When Lychelle Day and her husband, Aaron, opened a gourmet eatery in Highland three years ago, people tended to pepper the couple with the same question.
The owners of Blue Lemon Bistro had designed their restaurant to offer “pure, clean food with a twist” in an urban-chic environment. With its modern light fixtures and bright decor, Blue Lemon’s concept seemed more fitting for a posh chain from California or New York, customers believed.
But Blue Lemon — set to open its third location in Cottonwood Heights in early February — is homegrown in Utah.
“When we first opened, I would get, “OK, where are you from?” recalled Lychelle Day. “I’d say I’m from Orem. I’ve lived here all my life. People are surprised that it’s a local, new concept. It’s very flattering to be something different.”
The Days fell into the restaurant business by accident. The couple are self-proclaimed foodies, said Lychelle Day, who became increasingly interested in reading about the health benefits of food after Lychelle’s father died of leukemia.
Aaron Day was working as a computer technician when the couple decided to see if their hobby and interest in vegan and raw foods could be parlayed into a full-time business.
The couple didn’t anticipate the immediate success of the business, which opened a second location in Salt Lake City’s City Creek Center in May 2010.
Cottonwood Heights is now home to the third Blue Lemon, a franchise that sees itself expanding outside of Utah, possibly into Denver and southern California in the near future, said Michael McHenry, the company’s director of operations.
“Business has been phenomenal for us. It’s nice after the first 2½ years that we are starting to get fans. Our first year, in 2009, was figuring out the concept and what our platform was going to be. Once we aligned that, Blue Lemon has literally taken off,” McHenry said.
McHenry, who previously worked in the fast-casual restaurant industry while employed at DSI Companies, the founding partner of Costa Vida, said Blue Lemon differentiates itself from other options in the market.
He said Blue Lemon takes fine-dining elements — food, presentation and atmosphere — and mixes it with the fast-casual concept. The result are menu items like Iron Seared Salmon ($14), served with sauce verte, sautéed seasonal vegetables, grilled lemon, roasted fingerling potatoes and frisée. Other options include Pear and Gorgonzola Spinach Salad ($8.50), Artichoke and Tomato Chicken ($11.50) and several other recipes that the cooks promise will be delivered to the table in six minutes or less.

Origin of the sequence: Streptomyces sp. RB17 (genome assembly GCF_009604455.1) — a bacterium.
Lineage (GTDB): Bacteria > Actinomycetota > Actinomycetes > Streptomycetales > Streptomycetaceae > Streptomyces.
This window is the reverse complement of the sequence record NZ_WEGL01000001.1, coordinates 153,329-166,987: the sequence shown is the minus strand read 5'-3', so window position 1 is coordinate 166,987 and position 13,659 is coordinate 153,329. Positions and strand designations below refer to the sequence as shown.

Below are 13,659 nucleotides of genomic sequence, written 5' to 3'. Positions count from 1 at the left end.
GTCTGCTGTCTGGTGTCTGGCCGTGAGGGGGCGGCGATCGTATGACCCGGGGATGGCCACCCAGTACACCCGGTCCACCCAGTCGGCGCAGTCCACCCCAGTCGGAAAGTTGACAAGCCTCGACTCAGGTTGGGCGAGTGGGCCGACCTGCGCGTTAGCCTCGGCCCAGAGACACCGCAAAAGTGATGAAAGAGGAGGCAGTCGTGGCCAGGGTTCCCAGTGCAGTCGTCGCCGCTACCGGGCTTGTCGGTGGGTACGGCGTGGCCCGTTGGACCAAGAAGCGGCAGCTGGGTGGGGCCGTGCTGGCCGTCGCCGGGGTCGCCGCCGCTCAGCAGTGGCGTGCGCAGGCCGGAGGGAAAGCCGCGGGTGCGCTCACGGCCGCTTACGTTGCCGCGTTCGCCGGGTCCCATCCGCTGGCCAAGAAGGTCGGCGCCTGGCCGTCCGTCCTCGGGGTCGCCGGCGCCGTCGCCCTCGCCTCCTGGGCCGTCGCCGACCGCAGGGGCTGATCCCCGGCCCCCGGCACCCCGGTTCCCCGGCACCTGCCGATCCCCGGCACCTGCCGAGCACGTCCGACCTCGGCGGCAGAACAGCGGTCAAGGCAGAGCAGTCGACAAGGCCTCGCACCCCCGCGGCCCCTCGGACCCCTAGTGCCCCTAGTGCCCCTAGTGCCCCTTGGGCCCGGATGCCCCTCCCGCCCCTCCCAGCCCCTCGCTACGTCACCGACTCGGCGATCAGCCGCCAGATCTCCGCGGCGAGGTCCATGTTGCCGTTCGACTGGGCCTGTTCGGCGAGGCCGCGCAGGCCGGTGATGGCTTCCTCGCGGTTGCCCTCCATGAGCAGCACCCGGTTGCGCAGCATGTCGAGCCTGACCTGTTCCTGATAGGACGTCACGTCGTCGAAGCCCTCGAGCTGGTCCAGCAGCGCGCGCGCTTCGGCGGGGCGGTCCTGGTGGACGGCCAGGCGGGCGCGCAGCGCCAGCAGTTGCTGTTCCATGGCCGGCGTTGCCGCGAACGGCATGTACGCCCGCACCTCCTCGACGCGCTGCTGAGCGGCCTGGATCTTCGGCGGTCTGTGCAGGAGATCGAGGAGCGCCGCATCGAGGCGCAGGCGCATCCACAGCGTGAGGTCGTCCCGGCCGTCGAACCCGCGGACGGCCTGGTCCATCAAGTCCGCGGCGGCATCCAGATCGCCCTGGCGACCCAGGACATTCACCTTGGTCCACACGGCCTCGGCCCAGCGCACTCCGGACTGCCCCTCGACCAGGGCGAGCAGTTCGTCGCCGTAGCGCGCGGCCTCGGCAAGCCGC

The Days, parents of four children, made sure the restaurant’s youngest customers weren’t overlooked by creating a $5 children’s menu that features Grilled Chicken Skewers and Mac and Cheese with fresh fruit and yogurt sauce.
The restaurant is north of the Whole Foods Market on 2000 East and 7000 South and sports a glass-enclosed kitchen so guests can see chefs in action.
Blue Lemon also has a growing catering business that delivers anywhere between Spanish Fork and Ogden, McHenry said. The 4,400-square-foot Cottonwood Heights location, with room to seat 140 people, will help bolster the restaurant’s catering component, he said.
Building on the success Blue Lemon has experienced so far is all the Days say they can hope for as the restaurant opens in Cottonwood Heights.
“It would be wonderful to see how big we could get,” Lychelle Day said. “We’re happy with where we are going.”
Cottonwood Heights location • 6910 S. Highland Drive
Menu prices • $8-$13
Monday-Thursday • 7 a.m. to 9 p.m.
Friday-Saturday • 7 a.m. to 10 p.m.
For menu and more information • www.bluelemon.com